Although there are two coats, the far more common one is short, rough, and thick. It's a single coat, however.

Beagle Colors

The images below represent the coat colors and patterns associated with Beagles.

Black and Tan
Black and White
Black, Red, and White
Black, Tan, and Bluetick
Blue and White
Blue, Tan, and White
Brown and White
Brown, White, and Tan
Lemon and White
Red and Black
Red and White
Tan and White
Additional Coat Colors
Black, Fawn, and White
Black, Tan, and Redtick
Black, Tan, and White

Beagle Variations

There have been many variations of the Beagle since the breed's informal establishment, and nearly all of them no longer exist.

The Pocket Beagles were the first variety. They were very popular among British royalty in the mid-1800s. These miniature dogs were sometimes so small as to be able to fit in the pockets of royals. These dogs were also used by hunters as they could be let loose when a scent was found or game spotted. This tiny varietal is no longer around, but there are people who advertise them for sale under the name teacup, toy, micro, etc. Most dog breeders and lovers will argue that such puppies are actually runts, dwarfs, or hybrids, however.

By the middle of the 19th century, there were four varieties: the Dwarf (or Lapdog) Beagle, Fox Beagle, Medium Beagle, and rough-coated/terrier Beagle. It may have been that most of these kinds died out a few decades later, in the 1880s, because Fox Hounds and other faster, more popular scent hounds replaced Beagles.

These days, you may hear mention of the English variety and the American variety. You might have also read about the Patch Hound, which is a famous strain based on a bloodline and which is not really a variation. There is sometimes a mention of the short-legged Beagle, but these are not purebred dogs.

The AKC recognizes only two varieties, and they define them by size: the 13-inch Beagle and the 15-inch Beagle. The first one is for all Beagle Hounds less than 13 inches high, and the second one is for those that stand between 13 to 15 inches high. Although there are Beagles that stand taller, they are not a separate variety despite some folks' insistence that they are a super, king, or giant variation.

Beagle Temperament

The Beagle temperament is not an easy one. While hunters love these pack dogs, their behavior tends to be somewhat aloof of anyone not involved in hunting. As they are also one of the "selectively deaf" dog breeds, this can be a bane to non-hunting dog owners. It's a characteristic that works well when these dogs require focus to track down elusive, fast, and wily targets, however. Along with their stubbornness, these traits can make Beagles very difficult for people who demand a dog that obeys all the time. Although not aggressive dogs by a long shot, they have an amiable personality which they easily exhibit when they wish to have attention paid them. As a puppy and well past the first year, you can expect a jumpy, easily excited dog that will bark a lot and very loudly. It may take a couple years for your Beagle to calm down.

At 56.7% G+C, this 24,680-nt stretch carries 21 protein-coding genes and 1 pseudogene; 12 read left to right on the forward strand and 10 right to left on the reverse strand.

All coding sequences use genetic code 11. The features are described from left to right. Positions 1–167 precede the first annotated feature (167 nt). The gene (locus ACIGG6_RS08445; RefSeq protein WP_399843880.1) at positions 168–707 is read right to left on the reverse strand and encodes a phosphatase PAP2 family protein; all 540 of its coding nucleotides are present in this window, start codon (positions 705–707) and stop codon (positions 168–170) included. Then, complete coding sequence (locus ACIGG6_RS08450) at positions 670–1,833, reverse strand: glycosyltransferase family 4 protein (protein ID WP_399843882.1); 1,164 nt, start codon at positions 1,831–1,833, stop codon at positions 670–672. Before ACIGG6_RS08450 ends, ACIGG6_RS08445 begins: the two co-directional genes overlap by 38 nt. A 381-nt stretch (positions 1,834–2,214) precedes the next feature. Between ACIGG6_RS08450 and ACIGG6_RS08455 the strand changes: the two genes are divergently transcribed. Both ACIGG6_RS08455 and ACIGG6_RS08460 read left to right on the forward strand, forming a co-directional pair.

Living Requirements

Having Beagles for pets is not nearly as easy as it's made out to be in the movies. They have a lot of traits that are not good for typical domestic environments. They insist in barking, they can be aloof to your friends, and they are prone to severe separation anxiety.

Owning a Beagle in an apartment is not for everyone. These dogs are best suited to ranches, farms, and other such rural areas. If it's a suburban house with a large, very well-fenced yard, they are fine. Digging and chasing are two things at which the Beagle excels.

As for the answer to Is a Beagle hypoallergenic? No, this breed is not. They are bad for allergies and not just because they run in the woods and bring home pollen, dirt, and dust in their coats. These dogs shed a lot on a daily basis. They also have periods of heavy shedding that can be taxing.

Beagle Health

Beagles are in the middle of dog breeds when it comes to health. They have some problems, and while they don't have a shortlist of such ailments, they are not dragging a long list either. These small dogs are bred to work hard, but their specialized duty of tracking means they are great at their task even as they are more vulnerable to its many hazards and more so than most hunting breeds. They also have breed-specific problems.

Here is a list of the problems to which Beagles are prone:

  • Anemia
  • Obesity
  • Epilepsy
  • Hepatitis
  • Deafness
  • Cataracts
  • Cherry eye
  • Narcolepsy
  • Glaucoma
  • Ear infections
  • Joint dysplasia
  • Hypothyroidism
  • Lymphosarcoma
  • Corneal dystrophy
  • Pulmonic stenosis
  • Hypochondroplasia
  • Beagle Pain Syndrome
  • Invertebral disk disease
  • Chinese Beagle Syndrome
  • Pituitary-dependant hyperadrenocorticism

The average Beagle life expectancy is around 10 to 15 years.

Beagle Health Concerns

Below are potential health concerns associated with Beagles.

Hip dysplasia
Patellar luxation
Progressive retinal atrophy
Cherry eye
Beagle dwarfism
Musladin‐Lueke syndrome
Intervertebral disc disease

Random Details

The Beagle is best known perhaps because of the Peanuts newspaper comic strip from mid-century (20th) America and which features Snoopy. As those pictures fade, however, there has been an ironic resurgence. Ironic because the Internet, which has allowed of the near-death of newspapers, has helped some of its inadvertent aspects (such as Beagles!) to be re-introduced in other ways. Ugly dog contests are one such aspect. The sharing of videos and photos from these bizarre contests has brought back the popularity of certain dog breeds, one of which is the Beagle. As such, the "ugly Beagle" is a popular topic in real life as well as via the TV cartoon "Where My Dogs At" as is Miss P, the Beagle that got Best in Show at Westminster 2015, and National Beagle Day.